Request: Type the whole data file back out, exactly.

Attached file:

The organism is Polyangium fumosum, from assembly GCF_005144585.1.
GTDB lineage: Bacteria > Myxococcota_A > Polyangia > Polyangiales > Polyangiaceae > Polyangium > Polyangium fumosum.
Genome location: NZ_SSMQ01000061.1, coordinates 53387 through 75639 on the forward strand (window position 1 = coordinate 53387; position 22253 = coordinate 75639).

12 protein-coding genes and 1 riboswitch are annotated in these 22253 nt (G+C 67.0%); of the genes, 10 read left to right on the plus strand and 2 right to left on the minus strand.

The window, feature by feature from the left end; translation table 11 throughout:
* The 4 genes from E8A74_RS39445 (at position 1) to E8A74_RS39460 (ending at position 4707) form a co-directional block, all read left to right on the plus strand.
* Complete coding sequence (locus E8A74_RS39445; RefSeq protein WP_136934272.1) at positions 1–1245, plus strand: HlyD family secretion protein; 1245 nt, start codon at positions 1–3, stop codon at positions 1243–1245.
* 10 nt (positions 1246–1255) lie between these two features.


The organism is Polyangium fumosum, from assembly GCF_005144585.1.
GTDB lineage: Bacteria > Myxococcota_A > Polyangia > Polyangiales > Polyangiaceae > Polyangium > Polyangium fumosum.
Genome location: NZ_SSMQ01000061.1, coordinates 53387 through 75639 on the forward strand (window position 1 = coordinate 53387; position 22253 = coordinate 75639).

12 protein-coding genes and 1 riboswitch are annotated in these 22253 nt (G+C 67.0%); of the genes, 10 read left to right on the plus strand and 2 right to left on the minus strand.

The window, feature by feature from the left end; translation table 11 throughout:
* The 4 genes from E8A74_RS39445 (at position 1) to E8A74_RS39460 (ending at position 4707) form a co-directional block, all read left to right on the plus strand.
* Complete coding sequence (locus E8A74_RS39445; RefSeq protein WP_136934272.1) at positions 1–1245, plus strand: HlyD family secretion protein; 1245 nt, start codon at positions 1–3, stop codon at positions 1243–1245.
* 10 nt (positions 1246–1255) lie between these two features.